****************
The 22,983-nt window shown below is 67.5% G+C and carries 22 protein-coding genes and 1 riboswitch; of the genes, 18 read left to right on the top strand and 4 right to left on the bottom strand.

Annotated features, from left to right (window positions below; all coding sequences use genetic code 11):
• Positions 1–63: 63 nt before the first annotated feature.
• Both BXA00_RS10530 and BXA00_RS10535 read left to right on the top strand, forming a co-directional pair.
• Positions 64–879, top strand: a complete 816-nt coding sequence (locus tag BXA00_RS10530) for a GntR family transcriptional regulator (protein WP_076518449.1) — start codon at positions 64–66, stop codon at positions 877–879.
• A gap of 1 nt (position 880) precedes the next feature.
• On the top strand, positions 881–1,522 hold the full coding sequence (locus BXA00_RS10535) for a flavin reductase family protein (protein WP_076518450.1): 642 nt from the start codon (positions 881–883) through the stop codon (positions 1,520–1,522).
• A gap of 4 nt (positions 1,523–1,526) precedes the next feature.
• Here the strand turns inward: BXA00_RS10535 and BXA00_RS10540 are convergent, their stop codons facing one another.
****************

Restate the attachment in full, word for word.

The 22,983-nt window shown below is 67.5% G+C and carries 22 protein-coding genes and 1 riboswitch; of the genes, 18 read left to right on the top strand and 4 right to left on the bottom strand.

Annotated features, from left to right (window positions below; all coding sequences use genetic code 11):
• Positions 1–63: 63 nt before the first annotated feature.
• Both BXA00_RS10530 and BXA00_RS10535 read left to right on the top strand, forming a co-directional pair.
• Positions 64–879, top strand: a complete 816-nt coding sequence (locus tag BXA00_RS10530) for a GntR family transcriptional regulator (protein WP_076518449.1) — start codon at positions 64–66, stop codon at positions 877–879.
• A gap of 1 nt (position 880) precedes the next feature.
• On the top strand, positions 881–1,522 hold the full coding sequence (locus BXA00_RS10535) for a flavin reductase family protein (protein WP_076518450.1): 642 nt from the start codon (positions 881–883) through the stop codon (positions 1,520–1,522).
• A gap of 4 nt (positions 1,523–1,526) precedes the next feature.
• Here the strand turns inward: BXA00_RS10535 and BXA00_RS10540 are convergent, their stop codons facing one another.